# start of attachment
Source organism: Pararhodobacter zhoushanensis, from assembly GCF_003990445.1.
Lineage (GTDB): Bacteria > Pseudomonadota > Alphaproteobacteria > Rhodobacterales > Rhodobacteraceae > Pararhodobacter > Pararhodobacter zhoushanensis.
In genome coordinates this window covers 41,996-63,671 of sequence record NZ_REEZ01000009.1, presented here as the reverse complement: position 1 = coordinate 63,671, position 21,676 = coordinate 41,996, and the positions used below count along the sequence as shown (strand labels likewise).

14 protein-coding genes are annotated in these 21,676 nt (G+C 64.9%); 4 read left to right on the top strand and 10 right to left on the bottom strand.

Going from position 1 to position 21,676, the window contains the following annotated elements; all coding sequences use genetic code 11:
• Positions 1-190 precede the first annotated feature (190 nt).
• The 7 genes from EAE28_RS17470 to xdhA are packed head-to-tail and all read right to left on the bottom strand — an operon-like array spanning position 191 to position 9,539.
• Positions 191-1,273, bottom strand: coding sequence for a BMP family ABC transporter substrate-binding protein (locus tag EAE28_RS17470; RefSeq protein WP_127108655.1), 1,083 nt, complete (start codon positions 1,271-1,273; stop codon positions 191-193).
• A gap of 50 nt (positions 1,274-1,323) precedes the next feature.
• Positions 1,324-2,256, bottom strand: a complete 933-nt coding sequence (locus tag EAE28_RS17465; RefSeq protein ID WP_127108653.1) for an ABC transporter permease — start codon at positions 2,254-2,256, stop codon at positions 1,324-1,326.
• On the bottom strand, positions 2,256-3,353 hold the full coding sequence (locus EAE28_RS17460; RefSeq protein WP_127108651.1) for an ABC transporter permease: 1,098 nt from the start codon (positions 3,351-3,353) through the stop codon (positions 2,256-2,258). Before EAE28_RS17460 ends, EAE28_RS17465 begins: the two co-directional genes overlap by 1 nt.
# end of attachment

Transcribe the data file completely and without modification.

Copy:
Source organism: Pararhodobacter zhoushanensis, from assembly GCF_003990445.1.
Lineage (GTDB): Bacteria > Pseudomonadota > Alphaproteobacteria > Rhodobacterales > Rhodobacteraceae > Pararhodobacter > Pararhodobacter zhoushanensis.
In genome coordinates this window covers 41,996-63,671 of sequence record NZ_REEZ01000009.1, presented here as the reverse complement: position 1 = coordinate 63,671, position 21,676 = coordinate 41,996, and the positions used below count along the sequence as shown (strand labels likewise).

14 protein-coding genes are annotated in these 21,676 nt (G+C 64.9%); 4 read left to right on the top strand and 10 right to left on the bottom strand.

Going from position 1 to position 21,676, the window contains the following annotated elements; all coding sequences use genetic code 11:
• Positions 1-190 precede the first annotated feature (190 nt).
• The 7 genes from EAE28_RS17470 to xdhA are packed head-to-tail and all read right to left on the bottom strand — an operon-like array spanning position 191 to position 9,539.
• Positions 191-1,273, bottom strand: coding sequence for a BMP family ABC transporter substrate-binding protein (locus tag EAE28_RS17470; RefSeq protein WP_127108655.1), 1,083 nt, complete (start codon positions 1,271-1,273; stop codon positions 191-193).
• A gap of 50 nt (positions 1,274-1,323) precedes the next feature.
• Positions 1,324-2,256, bottom strand: a complete 933-nt coding sequence (locus tag EAE28_RS17465; RefSeq protein ID WP_127108653.1) for an ABC transporter permease — start codon at positions 2,254-2,256, stop codon at positions 1,324-1,326.
• On the bottom strand, positions 2,256-3,353 hold the full coding sequence (locus EAE28_RS17460; RefSeq protein WP_127108651.1) for an ABC transporter permease: 1,098 nt from the start codon (positions 3,351-3,353) through the stop codon (positions 2,256-2,258). Before EAE28_RS17460 ends, EAE28_RS17465 begins: the two co-directional genes overlap by 1 nt.